June 24, 2012 Author: Cass Bird
Rewilding is the result of a project by American photographer Cass Bird which brought several women into a natural area of Sassafrass, Tennessee. A confrontational exploration of sexual identity, many of the women have highly ambiguous forms: strong physical shapes, square jawlines and short hair. By showing them often bare-breasted and wearing thick white petticoats, she pokes further at ideas of gender.
The name itself, rewilding, offers an interpretation of returning to the most basic forms of humanity, freed from its constraints of socialisation and the rules and roles of civilised life. Yet, perhaps ironically, the message behind Rewilding does not feel like it comes naturally because of all the artifices behind it, including the intentional selection of models and their deliberate costuming. The mechanisms behind the message are such visible scaffolding that the viewer must also consider the role of their presence: if a natural vision cannot be acquired organically, but only through such a manicured effort, what does that say about the author’s opinion of nature?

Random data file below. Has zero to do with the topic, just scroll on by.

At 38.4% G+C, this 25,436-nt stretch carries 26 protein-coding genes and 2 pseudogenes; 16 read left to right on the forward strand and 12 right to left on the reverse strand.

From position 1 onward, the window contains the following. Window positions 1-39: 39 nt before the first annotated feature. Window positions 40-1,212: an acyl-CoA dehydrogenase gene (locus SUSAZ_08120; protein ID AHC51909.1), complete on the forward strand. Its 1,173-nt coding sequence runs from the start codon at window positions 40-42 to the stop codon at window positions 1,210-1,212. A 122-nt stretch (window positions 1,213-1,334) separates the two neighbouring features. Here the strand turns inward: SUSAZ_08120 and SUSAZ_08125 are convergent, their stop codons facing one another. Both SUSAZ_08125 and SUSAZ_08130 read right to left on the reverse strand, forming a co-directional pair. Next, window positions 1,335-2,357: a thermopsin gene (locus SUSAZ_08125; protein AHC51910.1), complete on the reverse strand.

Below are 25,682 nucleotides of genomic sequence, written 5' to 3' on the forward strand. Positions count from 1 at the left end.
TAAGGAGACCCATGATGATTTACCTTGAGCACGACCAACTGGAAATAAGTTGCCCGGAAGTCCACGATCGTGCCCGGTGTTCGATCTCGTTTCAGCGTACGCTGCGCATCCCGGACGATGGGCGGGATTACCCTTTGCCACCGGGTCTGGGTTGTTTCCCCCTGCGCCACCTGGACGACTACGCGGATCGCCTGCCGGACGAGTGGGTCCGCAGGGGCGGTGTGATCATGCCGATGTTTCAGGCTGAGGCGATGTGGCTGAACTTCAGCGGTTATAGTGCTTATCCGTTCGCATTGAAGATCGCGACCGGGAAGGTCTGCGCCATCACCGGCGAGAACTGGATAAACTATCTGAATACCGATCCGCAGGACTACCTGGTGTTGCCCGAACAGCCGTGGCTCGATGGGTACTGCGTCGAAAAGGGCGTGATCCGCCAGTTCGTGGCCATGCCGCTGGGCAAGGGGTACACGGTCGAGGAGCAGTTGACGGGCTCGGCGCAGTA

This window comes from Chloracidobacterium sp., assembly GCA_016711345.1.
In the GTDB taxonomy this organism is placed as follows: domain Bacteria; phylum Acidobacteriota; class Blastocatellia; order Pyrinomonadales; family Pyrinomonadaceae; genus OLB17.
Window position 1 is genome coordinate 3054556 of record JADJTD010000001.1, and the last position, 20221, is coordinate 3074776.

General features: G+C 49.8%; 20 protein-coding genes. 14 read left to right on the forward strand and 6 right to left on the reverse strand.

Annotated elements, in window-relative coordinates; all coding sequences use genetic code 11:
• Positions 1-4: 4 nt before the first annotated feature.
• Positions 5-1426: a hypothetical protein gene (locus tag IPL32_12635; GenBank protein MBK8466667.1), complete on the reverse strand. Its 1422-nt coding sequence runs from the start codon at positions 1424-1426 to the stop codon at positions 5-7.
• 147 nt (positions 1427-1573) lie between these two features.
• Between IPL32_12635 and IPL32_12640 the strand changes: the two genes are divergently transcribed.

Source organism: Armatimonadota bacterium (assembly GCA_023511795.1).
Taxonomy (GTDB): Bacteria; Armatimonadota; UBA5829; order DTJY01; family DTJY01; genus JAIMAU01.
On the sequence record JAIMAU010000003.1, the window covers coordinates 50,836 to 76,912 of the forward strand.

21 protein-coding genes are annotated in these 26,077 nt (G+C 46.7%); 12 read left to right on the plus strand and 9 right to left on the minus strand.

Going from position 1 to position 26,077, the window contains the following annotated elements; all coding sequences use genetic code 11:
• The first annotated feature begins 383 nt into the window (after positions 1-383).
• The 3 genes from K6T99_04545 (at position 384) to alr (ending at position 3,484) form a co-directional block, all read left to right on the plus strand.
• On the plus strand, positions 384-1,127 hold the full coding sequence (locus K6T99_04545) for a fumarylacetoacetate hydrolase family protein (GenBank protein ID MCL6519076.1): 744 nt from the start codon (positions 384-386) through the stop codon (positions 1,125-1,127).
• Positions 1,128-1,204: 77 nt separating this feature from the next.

Showing the women interacting with this environment, climbing trees, cutting each other’s hair, roasting marshmallows on a massive bonfire, and relaxing in a sauna together, Bird offers a glimpse into the ways in which these women interact with each other in a playful, gentle, and even genuine way. She captures their images in a sympathetic form, allowing their individual beauties to speak for themselves. Some of her portraits wonderfully show a celebration of femininity, even in the context of androgyny. The project does ultimately feel like it was cut too short, however, missing the depth to get to the root of the question freed from Bird’s overeager curatorial hand – for example, does a book with 40 images really need 3 images showing women peeing while standing, in order to make itself understood?
Rewilding is for sale from Damiani Editore.
Reviewed by Katherine Oktober Matthews.